Another set of criticisms offered for the happiness equation focuses on what exactly is meant by “circumstances.” In studies on happiness and well-being going back to the 1970s, it appears that many researchers used only a limited number of demographic variables, such as age, race, education, income, and sex, or used questionable definitions of others, such as “family life stage” (based on the age of the oldest child). The authors reanalyzed some of the archival data sets only to find that demographics account for a far greater percentage of the variance in happiness, perhaps as much as 18 or 26 percent, depending on which exact statistics were used.

From another angle, those “volitional activities" contributing 40 percent to happiness, as the Dutch-German research team points out, aren’t necessarily matters of choice for everyone. Quoting from the Lyubomirsky et al. original article, the types of volitional activities that they were considering took on decidedly middle-class terms: “rather than running on a track, a fitness-seeking wilderness lover might instead choose to run on a trail through the woods… rather than learning classical pieces, a jazz-loving piano student might instead choose to work on jazz standards” (p. 122). Subsistence workers, by contrast, don’t have the same range of choices to improve their own happiness by taking advantage of these activities associated with privilege.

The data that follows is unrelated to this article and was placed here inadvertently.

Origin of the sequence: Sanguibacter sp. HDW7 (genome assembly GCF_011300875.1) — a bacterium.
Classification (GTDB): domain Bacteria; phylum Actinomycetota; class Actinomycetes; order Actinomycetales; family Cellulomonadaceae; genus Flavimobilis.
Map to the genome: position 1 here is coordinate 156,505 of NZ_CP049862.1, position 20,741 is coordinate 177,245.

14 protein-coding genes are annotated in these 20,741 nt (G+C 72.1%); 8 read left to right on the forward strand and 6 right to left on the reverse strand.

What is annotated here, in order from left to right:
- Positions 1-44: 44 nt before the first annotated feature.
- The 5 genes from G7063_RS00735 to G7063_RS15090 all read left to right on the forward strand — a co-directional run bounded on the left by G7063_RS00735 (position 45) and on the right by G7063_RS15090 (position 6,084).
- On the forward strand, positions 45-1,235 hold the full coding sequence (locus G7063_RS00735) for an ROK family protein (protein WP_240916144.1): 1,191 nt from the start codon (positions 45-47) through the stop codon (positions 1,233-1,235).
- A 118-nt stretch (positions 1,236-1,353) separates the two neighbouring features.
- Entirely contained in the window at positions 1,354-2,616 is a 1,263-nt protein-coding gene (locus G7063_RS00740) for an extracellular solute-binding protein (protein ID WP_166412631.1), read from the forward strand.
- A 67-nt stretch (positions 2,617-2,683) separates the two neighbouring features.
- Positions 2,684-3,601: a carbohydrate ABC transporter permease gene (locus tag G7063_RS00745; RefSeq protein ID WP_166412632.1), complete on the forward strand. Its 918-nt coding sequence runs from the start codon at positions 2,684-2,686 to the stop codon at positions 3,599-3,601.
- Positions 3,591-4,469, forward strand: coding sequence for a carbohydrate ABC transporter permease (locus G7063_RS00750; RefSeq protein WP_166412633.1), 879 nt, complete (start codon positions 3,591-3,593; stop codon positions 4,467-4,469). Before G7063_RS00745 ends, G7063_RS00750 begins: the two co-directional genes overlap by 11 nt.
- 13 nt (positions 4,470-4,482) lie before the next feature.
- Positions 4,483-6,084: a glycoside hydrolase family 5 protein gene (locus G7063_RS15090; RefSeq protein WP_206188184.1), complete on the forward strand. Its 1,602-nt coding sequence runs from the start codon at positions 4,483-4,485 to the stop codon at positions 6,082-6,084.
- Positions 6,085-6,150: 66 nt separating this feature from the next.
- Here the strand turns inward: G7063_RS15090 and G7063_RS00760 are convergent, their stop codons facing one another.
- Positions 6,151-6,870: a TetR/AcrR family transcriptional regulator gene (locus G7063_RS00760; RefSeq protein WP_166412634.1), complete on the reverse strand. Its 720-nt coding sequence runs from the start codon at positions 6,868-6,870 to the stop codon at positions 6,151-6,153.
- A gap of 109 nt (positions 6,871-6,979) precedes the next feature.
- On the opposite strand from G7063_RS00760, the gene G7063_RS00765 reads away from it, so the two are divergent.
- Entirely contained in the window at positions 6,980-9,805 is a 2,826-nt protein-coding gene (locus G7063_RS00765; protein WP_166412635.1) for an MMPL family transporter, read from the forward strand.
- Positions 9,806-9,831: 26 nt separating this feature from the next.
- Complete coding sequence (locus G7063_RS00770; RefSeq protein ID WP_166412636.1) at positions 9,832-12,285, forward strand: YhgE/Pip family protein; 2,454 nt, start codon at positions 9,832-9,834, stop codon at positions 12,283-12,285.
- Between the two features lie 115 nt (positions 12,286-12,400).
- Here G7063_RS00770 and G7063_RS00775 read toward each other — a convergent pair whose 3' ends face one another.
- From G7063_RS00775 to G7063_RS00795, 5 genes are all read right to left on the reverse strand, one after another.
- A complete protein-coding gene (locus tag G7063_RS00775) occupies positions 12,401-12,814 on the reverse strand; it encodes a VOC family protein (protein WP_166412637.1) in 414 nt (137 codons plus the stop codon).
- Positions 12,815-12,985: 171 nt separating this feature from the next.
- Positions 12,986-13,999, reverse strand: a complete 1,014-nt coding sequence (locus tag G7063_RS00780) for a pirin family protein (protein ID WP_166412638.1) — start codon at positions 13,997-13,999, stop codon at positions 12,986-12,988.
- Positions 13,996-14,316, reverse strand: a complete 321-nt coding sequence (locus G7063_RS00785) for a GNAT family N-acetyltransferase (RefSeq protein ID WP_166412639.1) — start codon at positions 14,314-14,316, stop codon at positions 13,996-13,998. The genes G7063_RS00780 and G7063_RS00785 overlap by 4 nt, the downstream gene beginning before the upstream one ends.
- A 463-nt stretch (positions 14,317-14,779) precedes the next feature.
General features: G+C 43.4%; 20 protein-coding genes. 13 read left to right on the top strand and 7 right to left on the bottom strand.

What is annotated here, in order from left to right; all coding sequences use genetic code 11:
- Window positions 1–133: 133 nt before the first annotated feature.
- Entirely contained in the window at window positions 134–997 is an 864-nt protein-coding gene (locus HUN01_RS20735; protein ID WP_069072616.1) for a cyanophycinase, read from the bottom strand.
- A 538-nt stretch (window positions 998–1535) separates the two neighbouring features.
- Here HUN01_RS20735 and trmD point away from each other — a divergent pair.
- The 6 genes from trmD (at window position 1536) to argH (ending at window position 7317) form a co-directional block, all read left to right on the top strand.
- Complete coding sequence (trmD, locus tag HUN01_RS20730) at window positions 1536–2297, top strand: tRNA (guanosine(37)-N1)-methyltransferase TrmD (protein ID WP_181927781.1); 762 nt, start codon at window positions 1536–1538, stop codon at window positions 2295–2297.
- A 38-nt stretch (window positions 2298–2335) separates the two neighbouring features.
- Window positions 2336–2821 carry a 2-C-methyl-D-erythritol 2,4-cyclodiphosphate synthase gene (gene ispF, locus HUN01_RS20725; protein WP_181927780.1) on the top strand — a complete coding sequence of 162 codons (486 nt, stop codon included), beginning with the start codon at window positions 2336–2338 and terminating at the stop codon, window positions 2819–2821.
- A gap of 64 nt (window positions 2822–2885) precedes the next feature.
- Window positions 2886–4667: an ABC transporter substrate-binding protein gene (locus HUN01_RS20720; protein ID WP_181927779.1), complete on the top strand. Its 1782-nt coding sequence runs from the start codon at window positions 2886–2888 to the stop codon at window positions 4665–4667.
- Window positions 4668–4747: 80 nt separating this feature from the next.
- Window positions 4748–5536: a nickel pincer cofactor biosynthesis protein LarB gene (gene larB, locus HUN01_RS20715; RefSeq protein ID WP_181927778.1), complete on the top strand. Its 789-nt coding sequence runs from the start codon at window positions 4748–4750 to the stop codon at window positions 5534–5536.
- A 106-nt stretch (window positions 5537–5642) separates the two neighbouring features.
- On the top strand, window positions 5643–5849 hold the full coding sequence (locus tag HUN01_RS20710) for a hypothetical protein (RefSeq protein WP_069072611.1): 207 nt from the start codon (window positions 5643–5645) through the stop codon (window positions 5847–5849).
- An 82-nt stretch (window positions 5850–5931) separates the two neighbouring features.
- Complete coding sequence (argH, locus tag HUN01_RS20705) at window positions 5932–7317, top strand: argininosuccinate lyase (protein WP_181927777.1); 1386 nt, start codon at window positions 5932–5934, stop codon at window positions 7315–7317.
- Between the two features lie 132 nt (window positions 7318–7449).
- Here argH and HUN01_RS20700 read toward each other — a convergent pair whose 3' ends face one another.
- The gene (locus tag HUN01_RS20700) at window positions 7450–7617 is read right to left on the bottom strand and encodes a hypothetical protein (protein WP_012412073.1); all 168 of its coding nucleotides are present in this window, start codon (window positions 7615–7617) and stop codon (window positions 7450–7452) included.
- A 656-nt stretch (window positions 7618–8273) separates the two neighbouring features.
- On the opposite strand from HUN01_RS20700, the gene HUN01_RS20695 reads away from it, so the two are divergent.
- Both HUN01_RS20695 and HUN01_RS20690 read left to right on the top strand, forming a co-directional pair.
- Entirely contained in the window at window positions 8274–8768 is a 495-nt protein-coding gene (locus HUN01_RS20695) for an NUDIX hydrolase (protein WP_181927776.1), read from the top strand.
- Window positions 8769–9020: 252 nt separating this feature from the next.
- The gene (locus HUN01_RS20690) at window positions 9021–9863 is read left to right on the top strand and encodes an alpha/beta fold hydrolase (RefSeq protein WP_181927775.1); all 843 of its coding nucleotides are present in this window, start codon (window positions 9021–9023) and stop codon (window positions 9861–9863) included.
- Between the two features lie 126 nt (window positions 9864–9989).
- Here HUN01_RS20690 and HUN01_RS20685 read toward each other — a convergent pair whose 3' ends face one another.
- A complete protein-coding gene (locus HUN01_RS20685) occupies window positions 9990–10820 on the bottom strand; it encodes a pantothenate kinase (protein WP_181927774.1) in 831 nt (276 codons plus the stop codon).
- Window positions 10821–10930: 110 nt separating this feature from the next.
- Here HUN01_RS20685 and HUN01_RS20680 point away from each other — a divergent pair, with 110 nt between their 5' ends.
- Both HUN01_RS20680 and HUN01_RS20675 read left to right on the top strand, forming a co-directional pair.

Ending on a fittingly positive note, Brown and Rohrer hope that their analysis will help “positive psychologists to critically re-examine the evidence base for their claims about the ability of people to improve their own happiness” (p. 14). Other critics of the happiness self-help movement take the work to task on other grounds, notably the idea that anyone can overcome objective circumstances that cannot be so readily changed, or whether it's even all that important to make happiness a goal in and of itself.

To sum up, the critical analysis of the happiness pie provides an important object lesson in accepting, without question, any simple explanations that give you a quick and ready formula for achieving psychological health. Finding your own fulfillment is certainly achievable, but to do so means understanding the complexities of the process.

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Brown, N. J. L., & Rohrer, J. M. (2019). Easy as (happiness) pie? A critical evaluation of a popular model of the determinants of well-being. Journal of Happiness Studies: An Interdisciplinary Forum on Subjective Well-Being. doi:10.1007/s10902-019-00128-4

Lyubomirsky, S., Sheldon, K. M., & Schkade, D. (2005). Pursuing happiness: The architecture of sustainable change. Review of General Psychology, 9, 111–131. doi:10.1037/1089-2680.9.2.111.

Lyubomirsky, S. (2007). The how of happiness: A scientific approach to getting the life you want. New York, NY: Penguin.

Whippman, R. (2016). America the anxious: How our pursuit of happiness is creating a nation of nervous wrecks. New York, NY: St. Martin’s Press.